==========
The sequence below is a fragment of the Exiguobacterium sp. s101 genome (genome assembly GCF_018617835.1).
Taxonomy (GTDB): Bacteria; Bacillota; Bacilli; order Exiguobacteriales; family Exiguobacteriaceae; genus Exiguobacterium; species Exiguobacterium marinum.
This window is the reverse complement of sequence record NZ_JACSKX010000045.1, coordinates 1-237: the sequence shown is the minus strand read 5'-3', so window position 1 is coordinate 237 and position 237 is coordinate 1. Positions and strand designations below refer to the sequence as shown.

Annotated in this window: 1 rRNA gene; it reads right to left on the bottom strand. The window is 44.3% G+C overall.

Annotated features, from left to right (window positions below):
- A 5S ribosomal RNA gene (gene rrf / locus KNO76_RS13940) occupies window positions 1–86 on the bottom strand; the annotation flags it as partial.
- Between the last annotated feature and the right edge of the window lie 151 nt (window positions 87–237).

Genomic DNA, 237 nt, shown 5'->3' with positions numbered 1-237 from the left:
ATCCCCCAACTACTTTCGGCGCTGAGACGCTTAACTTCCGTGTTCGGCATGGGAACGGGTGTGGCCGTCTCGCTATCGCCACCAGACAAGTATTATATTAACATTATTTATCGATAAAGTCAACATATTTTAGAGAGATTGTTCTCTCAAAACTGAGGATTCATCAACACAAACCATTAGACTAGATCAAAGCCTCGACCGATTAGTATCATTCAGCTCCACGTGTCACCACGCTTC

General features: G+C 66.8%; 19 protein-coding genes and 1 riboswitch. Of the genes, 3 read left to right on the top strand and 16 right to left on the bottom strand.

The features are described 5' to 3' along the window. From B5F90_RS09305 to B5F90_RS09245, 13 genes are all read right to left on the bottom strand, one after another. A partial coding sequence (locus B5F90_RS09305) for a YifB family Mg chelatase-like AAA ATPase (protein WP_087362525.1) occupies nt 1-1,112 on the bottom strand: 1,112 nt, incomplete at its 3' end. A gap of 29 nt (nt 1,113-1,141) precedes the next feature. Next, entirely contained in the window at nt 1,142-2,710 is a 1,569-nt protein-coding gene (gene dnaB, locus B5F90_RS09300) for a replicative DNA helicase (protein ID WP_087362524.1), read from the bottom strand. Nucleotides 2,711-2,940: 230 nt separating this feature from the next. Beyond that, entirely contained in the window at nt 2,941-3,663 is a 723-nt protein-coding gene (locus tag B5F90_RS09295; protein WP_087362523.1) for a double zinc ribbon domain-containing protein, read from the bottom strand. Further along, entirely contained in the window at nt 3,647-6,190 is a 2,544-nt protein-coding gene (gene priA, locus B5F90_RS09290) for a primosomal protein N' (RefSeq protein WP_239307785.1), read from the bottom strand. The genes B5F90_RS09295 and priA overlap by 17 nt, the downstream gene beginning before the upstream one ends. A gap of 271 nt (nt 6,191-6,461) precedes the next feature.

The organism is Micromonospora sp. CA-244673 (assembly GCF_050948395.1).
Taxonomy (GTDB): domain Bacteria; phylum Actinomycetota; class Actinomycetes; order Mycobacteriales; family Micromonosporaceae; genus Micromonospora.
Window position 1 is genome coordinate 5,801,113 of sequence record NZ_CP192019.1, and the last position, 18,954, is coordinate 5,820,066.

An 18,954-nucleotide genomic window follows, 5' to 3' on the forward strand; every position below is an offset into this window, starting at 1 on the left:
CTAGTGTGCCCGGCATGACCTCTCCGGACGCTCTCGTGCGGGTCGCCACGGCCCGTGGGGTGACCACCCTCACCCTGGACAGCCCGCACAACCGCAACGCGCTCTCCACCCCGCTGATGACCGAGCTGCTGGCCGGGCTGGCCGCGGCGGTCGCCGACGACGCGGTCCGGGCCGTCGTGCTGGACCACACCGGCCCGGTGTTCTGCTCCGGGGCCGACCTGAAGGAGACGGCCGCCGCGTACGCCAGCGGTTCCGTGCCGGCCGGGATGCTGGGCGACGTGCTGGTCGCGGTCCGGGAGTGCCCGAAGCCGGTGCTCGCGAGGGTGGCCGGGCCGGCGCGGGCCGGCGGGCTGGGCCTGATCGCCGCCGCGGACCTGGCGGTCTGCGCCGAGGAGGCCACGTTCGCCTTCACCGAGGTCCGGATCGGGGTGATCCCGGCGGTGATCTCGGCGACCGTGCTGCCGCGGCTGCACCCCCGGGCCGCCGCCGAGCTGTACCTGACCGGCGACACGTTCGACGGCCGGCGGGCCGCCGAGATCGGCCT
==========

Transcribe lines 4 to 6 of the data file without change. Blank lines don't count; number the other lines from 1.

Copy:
Annotated in this window: 1 rRNA gene; it reads right to left on the bottom strand. The window is 44.3% G+C overall.

Annotated features, from left to right (window positions below):
- A 5S ribosomal RNA gene (gene rrf / locus KNO76_RS13940) occupies window positions 1–86 on the bottom strand; the annotation flags it as partial.